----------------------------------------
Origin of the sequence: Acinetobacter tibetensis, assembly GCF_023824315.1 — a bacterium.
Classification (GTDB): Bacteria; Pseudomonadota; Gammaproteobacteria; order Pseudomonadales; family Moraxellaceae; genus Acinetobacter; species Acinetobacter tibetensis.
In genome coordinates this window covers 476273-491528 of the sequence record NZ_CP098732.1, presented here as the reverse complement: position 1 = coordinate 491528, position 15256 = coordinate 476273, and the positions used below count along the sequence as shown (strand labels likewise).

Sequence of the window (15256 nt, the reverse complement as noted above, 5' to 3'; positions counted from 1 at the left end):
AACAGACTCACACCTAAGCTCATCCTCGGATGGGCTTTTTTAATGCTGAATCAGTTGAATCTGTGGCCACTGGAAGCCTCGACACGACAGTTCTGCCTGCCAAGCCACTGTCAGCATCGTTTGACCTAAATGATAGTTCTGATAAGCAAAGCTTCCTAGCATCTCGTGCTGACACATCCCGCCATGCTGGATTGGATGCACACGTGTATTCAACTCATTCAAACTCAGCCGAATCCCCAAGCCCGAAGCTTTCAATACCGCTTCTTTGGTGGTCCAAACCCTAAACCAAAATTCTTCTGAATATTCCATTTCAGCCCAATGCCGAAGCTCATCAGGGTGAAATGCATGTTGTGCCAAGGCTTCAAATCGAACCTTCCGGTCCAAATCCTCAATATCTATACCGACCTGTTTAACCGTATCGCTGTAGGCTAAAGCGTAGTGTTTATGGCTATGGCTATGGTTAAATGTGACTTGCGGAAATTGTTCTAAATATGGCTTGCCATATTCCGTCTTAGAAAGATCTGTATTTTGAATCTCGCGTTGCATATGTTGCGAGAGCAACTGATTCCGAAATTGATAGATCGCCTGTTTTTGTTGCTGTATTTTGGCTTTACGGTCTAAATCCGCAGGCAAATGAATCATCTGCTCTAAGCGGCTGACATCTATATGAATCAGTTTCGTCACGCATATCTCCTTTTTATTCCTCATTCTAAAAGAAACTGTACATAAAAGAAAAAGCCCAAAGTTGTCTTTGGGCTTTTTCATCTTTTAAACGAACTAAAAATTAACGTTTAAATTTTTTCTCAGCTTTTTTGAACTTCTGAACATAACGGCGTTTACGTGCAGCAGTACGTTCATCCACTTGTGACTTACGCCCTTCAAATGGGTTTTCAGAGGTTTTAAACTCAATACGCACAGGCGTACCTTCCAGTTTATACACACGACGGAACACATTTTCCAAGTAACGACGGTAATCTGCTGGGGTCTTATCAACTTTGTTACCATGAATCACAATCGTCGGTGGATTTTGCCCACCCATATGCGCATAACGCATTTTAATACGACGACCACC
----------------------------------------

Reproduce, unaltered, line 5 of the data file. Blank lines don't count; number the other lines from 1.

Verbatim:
AACAGACTCACACCTAAGCTCATCCTCGGATGGGCTTTTTTAATGCTGAATCAGTTGAATCTGTGGCCACTGGAAGCCTCGACACGACAGTTCTGCCTGCCAAGCCACTGTCAGCATCGTTTGACCTAAATGATAGTTCTGATAAGCAAAGCTTCCTAGCATCTCGTGCTGACACATCCCGCCATGCTGGATTGGATGCACACGTGTATTCAACTCATTCAAACTCAGCCGAATCCCCAAGCCCGAAGCTTTCAATACCGCTTCTTTGGTGGTCCAAACCCTAAACCAAAATTCTTCTGAATATTCCATTTCAGCCCAATGCCGAAGCTCATCAGGGTGAAATGCATGTTGTGCCAAGGCTTCAAATCGAACCTTCCGGTCCAAATCCTCAATATCTATACCGACCTGTTTAACCGTATCGCTGTAGGCTAAAGCGTAGTGTTTATGGCTATGGCTATGGTTAAATGTGACTTGCGGAAATTGTTCTAAATATGGCTTGCCATATTCCGTCTTAGAAAGATCTGTATTTTGAATCTCGCGTTGCATATGTTGCGAGAGCAACTGATTCCGAAATTGATAGATCGCCTGTTTTTGTTGCTGTATTTTGGCTTTACGGTCTAAATCCGCAGGCAAATGAATCATCTGCTCTAAGCGGCTGACATCTATATGAATCAGTTTCGTCACGCATATCTCCTTTTTATTCCTCATTCTAAAAGAAACTGTACATAAAAGAAAAAGCCCAAAGTTGTCTTTGGGCTTTTTCATCTTTTAAACGAACTAAAAATTAACGTTTAAATTTTTTCTCAGCTTTTTTGAACTTCTGAACATAACGGCGTTTACGTGCAGCAGTACGTTCATCCACTTGTGACTTACGCCCTTCAAATGGGTTTTCAGAGGTTTTAAACTCAATACGCACAGGCGTACCTTCCAGTTTATACACACGACGGAACACATTTTCCAAGTAACGACGGTAATCTGCTGGGGTCTTATCAACTTTGTTACCATGAATCACAATCGTCGGTGGATTTTGCCCACCCATATGCGCATAACGCATTTTAATACGACGACCACC